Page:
Posted 18 January 2023
Mention Riann Phillip
Interview by Lyla Maeve

Editorial assistant at gal-dem, Riann Phillip, on entering journalism and working remotely from Coventry

Having studied music at degree level, Riann Phillip opted for a slightly different career, applying for an editorial assistant role at trailblazing publication gal-dem. Multiple tests and interviews later, she scored the role despite a lack of prior journalism experience. Crediting a “welcoming and helpful” team at work with enabling her to learn on the job, Riann supports gal-dem’s output remotely from her hometown, Coventry. Outside her career, she’s not neglected her musical background, following her parents’ steel pan-playing pedigree – even performing at Notting Hill Carnival. Here, Riann chats about why self-comparison is a killer and the playlists she meticulously curates for a potential future in artist scouting.

Riann Phillip

Riann Phillip

Job Title

Editorial Assistant, gal-dem



Previous Employment

Visual Merchandiser, & Other Stories (2021-2022)
Sales Assistant, & Other Stories (2018-2021)

Place of Study

MA Music Industry, University of Liverpool (2021-2022)
BA Classical and Popular Music Studies, University of Liverpool (2017-2020)

Social Media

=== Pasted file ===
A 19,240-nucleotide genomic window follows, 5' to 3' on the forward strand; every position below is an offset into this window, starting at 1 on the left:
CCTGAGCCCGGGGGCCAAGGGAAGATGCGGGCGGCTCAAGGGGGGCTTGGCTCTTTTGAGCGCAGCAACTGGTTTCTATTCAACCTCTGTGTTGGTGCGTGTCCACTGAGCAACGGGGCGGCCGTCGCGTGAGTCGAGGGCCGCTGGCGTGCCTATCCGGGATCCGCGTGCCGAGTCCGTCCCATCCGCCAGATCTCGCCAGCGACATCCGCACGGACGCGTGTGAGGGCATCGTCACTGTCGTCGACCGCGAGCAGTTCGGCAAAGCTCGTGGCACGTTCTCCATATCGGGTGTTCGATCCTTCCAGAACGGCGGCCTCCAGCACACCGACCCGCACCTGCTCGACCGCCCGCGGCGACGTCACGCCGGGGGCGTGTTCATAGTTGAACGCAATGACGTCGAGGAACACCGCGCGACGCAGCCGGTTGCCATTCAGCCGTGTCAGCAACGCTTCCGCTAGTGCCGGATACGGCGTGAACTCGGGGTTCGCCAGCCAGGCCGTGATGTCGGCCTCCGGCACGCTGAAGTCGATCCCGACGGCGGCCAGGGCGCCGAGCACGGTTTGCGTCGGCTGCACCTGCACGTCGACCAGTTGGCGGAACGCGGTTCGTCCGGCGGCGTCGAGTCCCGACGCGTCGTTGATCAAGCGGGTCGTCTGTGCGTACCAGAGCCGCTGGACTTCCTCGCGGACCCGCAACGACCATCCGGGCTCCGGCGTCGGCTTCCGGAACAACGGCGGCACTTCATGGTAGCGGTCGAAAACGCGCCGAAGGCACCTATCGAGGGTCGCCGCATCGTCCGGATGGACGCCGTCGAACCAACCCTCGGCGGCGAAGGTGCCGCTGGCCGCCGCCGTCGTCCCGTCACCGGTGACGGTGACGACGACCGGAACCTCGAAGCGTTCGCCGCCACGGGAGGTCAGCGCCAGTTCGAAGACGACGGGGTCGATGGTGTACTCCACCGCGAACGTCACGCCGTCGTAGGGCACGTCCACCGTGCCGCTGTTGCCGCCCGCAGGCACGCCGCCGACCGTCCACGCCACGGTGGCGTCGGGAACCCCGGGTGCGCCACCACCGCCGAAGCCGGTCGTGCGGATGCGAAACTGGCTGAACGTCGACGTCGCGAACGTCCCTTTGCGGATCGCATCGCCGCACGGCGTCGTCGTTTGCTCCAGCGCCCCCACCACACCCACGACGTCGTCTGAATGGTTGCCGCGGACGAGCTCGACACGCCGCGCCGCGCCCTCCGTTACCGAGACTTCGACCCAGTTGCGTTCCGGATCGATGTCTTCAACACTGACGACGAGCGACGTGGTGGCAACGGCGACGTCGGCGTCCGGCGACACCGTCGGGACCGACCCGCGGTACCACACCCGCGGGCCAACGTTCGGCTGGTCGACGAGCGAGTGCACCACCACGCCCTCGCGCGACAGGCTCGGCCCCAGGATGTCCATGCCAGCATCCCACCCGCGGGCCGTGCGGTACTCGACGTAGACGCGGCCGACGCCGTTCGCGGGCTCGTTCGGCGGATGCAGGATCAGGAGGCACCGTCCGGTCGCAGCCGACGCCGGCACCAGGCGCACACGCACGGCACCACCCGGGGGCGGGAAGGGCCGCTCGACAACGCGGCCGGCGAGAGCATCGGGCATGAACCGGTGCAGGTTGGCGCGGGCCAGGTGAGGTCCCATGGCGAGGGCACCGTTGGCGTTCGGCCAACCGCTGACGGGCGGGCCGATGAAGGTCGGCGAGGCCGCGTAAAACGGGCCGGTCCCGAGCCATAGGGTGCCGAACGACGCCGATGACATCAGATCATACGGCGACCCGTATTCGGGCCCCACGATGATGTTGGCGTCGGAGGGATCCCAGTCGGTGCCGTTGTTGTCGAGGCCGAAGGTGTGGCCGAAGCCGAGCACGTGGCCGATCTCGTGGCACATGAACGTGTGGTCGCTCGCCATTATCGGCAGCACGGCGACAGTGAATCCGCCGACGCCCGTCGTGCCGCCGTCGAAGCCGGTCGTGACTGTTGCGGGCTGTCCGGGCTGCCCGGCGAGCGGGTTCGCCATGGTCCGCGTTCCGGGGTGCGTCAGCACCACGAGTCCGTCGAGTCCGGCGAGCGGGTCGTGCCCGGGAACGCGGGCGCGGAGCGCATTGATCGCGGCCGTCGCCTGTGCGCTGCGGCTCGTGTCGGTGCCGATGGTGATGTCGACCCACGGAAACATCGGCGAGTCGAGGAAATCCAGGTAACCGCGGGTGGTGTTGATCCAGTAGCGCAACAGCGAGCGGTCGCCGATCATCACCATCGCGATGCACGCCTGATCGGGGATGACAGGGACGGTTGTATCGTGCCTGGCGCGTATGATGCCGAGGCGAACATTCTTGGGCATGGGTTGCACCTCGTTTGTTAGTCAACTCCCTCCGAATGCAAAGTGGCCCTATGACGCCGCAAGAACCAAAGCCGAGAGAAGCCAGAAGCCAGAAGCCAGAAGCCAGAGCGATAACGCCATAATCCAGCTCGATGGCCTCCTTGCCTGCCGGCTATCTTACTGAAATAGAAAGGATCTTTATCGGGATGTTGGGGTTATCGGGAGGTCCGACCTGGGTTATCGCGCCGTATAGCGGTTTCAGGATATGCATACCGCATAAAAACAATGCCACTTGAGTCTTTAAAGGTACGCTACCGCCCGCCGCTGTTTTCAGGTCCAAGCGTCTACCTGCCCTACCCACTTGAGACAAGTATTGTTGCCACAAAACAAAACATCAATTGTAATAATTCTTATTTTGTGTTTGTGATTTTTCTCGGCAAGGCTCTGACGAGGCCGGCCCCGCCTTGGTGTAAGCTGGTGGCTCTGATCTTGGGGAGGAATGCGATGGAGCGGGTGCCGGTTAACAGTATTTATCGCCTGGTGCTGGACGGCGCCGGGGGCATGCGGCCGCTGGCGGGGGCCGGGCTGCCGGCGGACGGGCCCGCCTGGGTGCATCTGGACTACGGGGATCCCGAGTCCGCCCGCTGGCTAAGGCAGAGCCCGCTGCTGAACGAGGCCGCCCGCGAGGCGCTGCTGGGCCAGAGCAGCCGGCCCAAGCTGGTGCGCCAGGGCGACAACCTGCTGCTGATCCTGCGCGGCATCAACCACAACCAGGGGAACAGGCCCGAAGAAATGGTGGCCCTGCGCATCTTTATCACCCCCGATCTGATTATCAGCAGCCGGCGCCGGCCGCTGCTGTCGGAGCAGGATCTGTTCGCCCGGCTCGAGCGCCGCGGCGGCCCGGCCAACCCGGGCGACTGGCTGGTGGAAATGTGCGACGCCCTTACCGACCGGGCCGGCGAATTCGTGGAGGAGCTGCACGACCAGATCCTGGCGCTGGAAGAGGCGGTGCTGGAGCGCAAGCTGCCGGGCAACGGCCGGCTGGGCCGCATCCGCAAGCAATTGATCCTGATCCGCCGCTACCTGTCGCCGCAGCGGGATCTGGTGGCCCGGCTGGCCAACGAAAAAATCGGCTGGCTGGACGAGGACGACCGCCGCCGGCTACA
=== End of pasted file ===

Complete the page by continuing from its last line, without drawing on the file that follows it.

What I do

How would you describe your job? And specifically what you do at gal-dem?
My job takes on many forms. Mostly, I work in the editorial team and support primarily with ideas, writing, editing and sub-editing: fact-checking, sense-checking, spelling, grammar and proofreading.

I maintain the website by building posts and making sure all elements – including visual and social media assets – on the site appear as they should, as well as identifying bugs and glitches. But more broadly, I work with the entire team, supporting wherever they need. For example, I help the social team with posting, caption and subtitle-writing, making Instagram Reels and so on.

I also help the commercial team with writing briefs, articles, copy-editing and engagement reports. I am also a regular point of contact for third parties, such as book publishers when we post extracts. This list is not exhaustive but most things are covered – and although these are the things I do, all of the editorial team share this workload!

Riann’s interview with Flo for gal-dem

What kind of skills are needed to do your role? And would you say you need any specific training to do what you do?
I didn’t have any specific journalism or editorial skills prior to joining gal-dem – I’ve been learning pretty much on the job. You definitely need a sharp eye for detail, confidence in your opinion and an appetite to learn! Proficiency in spelling and grammar is also preferred, alongside general writing and editing skills.

“In an editorial role you definitely need a sharp eye for detail, confidence in your opinion and an appetite to learn!”

What recent project at gal-dem are you most proud of?
I’m proud to have started a new social series called Take a leaf from their book (below), where I highlight good news and inspirational stories from our communities. It’s a monthly spotlight on our Instagram.

Can you tell us more about your interest in music?